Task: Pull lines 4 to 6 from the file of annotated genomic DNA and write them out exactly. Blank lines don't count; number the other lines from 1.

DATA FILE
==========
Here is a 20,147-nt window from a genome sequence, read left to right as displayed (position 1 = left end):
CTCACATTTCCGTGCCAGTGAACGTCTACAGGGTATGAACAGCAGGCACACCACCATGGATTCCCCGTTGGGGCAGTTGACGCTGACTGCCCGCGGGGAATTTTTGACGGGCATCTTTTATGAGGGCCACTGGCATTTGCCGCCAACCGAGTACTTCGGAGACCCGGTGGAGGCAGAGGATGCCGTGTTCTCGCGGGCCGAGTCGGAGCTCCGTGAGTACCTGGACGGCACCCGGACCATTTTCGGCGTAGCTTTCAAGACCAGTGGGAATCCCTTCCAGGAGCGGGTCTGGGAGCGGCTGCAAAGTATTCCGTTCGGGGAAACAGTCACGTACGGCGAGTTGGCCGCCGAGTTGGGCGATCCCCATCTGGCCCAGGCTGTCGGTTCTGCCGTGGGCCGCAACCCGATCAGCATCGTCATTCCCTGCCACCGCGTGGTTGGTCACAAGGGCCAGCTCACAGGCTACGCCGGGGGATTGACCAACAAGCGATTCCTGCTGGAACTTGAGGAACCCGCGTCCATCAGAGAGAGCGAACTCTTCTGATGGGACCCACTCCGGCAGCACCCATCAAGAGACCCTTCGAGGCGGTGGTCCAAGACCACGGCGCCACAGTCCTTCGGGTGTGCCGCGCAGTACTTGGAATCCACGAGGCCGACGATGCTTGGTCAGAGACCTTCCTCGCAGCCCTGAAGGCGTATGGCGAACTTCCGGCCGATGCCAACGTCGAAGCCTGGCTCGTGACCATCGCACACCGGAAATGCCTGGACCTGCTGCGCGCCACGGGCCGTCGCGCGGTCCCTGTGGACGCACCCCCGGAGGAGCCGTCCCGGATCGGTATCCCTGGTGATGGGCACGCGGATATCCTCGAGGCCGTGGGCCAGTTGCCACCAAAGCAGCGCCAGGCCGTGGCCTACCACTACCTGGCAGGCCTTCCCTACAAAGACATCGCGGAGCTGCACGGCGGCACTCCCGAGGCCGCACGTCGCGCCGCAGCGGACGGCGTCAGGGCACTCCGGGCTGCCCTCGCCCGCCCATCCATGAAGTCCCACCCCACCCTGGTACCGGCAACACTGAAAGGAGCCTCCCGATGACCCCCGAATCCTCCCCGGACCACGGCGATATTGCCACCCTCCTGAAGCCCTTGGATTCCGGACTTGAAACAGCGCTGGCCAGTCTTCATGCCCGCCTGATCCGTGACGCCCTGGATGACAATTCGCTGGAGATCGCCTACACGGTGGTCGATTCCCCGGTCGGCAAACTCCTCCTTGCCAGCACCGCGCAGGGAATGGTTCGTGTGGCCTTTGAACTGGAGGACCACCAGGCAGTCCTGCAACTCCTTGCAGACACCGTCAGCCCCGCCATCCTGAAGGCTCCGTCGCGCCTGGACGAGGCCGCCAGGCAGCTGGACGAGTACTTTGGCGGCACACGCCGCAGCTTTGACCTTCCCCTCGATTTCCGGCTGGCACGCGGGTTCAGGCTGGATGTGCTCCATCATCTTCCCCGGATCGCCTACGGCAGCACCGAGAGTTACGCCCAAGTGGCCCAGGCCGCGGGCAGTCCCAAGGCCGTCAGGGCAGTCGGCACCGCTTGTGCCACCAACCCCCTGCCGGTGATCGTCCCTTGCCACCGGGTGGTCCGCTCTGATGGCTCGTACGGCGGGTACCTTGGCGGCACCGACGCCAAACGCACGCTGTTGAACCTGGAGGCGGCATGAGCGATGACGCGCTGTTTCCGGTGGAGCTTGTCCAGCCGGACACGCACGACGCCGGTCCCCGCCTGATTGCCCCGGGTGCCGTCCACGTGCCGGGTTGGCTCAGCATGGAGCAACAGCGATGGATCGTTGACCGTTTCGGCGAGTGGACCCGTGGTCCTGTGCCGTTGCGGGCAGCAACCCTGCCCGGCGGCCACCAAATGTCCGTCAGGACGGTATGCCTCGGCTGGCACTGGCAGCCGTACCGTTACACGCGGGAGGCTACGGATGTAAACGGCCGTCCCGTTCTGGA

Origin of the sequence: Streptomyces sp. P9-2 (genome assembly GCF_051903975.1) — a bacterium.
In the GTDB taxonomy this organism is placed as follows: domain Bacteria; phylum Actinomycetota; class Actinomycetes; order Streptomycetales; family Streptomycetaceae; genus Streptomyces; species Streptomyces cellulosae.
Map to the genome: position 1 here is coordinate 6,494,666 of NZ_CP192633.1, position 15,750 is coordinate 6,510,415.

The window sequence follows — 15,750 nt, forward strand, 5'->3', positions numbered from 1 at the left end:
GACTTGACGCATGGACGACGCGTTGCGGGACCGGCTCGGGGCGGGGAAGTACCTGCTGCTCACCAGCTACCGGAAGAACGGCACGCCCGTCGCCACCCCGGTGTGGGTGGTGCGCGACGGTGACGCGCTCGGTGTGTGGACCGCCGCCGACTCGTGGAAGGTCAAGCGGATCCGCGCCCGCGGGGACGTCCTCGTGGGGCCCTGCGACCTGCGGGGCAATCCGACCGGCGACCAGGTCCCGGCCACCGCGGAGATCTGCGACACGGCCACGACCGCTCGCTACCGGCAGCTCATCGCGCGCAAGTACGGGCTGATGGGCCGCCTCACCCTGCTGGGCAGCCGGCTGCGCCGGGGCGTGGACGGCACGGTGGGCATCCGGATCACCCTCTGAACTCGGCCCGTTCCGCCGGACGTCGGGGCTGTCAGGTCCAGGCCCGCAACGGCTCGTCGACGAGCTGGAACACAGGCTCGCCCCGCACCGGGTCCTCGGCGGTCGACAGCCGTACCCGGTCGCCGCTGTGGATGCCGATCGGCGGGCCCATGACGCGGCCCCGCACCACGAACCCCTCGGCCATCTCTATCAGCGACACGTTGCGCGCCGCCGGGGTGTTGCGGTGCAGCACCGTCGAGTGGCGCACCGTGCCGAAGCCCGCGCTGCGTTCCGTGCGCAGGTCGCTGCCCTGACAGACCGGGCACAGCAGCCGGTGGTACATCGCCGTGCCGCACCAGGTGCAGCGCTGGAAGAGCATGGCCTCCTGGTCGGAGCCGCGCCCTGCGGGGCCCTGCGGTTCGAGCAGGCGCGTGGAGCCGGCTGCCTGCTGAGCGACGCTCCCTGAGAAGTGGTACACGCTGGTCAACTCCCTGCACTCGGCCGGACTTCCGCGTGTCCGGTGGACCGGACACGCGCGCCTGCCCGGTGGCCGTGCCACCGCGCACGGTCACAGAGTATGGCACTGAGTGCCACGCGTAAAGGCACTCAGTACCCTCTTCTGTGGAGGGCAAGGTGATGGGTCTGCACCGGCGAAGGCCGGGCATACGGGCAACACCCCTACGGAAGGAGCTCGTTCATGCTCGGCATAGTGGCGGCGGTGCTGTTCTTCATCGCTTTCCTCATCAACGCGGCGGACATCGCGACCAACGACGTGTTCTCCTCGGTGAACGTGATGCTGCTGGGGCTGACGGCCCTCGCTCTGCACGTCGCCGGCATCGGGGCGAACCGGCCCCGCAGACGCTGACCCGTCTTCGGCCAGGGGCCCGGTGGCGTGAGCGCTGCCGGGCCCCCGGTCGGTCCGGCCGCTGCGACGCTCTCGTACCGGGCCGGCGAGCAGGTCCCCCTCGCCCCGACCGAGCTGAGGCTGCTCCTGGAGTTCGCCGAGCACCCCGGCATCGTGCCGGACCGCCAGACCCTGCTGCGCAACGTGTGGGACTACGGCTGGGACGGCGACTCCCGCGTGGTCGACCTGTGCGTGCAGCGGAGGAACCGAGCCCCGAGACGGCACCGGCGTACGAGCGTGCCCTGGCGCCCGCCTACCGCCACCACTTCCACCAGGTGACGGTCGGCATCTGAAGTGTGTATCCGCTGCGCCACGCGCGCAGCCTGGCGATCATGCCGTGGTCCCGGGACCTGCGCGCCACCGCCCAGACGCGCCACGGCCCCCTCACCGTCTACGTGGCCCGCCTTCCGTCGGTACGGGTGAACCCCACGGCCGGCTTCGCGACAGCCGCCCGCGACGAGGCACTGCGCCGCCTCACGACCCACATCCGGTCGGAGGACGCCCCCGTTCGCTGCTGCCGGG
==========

In the GTDB taxonomy this organism is placed as follows: domain Bacteria; phylum Actinomycetota; class Actinomycetes; order Streptomycetales; family Streptomycetaceae; genus Streptomyces; species Streptomyces cellulosae.
Map to the genome: position 1 here is coordinate 6,494,666 of NZ_CP192633.1, position 15,750 is coordinate 6,510,415.

The window sequence follows — 15,750 nt, forward strand, 5'->3', positions numbered from 1 at the left end: